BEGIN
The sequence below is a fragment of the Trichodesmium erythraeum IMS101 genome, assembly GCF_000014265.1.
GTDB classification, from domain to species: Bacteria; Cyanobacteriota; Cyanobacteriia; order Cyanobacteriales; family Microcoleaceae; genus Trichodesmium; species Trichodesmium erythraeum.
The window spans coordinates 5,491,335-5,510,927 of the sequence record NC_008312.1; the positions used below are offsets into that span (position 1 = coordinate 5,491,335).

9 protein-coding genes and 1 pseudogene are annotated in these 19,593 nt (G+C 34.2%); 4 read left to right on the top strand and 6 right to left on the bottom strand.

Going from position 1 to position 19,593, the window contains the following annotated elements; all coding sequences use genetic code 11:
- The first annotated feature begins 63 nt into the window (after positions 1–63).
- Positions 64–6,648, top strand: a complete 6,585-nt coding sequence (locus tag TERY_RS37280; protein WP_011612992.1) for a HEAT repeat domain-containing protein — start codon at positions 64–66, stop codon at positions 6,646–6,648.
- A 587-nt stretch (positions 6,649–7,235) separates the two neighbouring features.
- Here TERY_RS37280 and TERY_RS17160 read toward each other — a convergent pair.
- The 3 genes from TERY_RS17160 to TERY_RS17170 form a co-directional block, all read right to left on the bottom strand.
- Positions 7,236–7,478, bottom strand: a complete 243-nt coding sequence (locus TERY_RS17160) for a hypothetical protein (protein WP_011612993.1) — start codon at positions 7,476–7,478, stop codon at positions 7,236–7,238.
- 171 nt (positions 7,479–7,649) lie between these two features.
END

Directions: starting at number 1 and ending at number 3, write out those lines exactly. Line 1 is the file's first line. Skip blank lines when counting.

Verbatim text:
The sequence below is a fragment of the Trichodesmium erythraeum IMS101 genome, assembly GCF_000014265.1.
GTDB classification, from domain to species: Bacteria; Cyanobacteriota; Cyanobacteriia; order Cyanobacteriales; family Microcoleaceae; genus Trichodesmium; species Trichodesmium erythraeum.
The window spans coordinates 5,491,335-5,510,927 of the sequence record NC_008312.1; the positions used below are offsets into that span (position 1 = coordinate 5,491,335).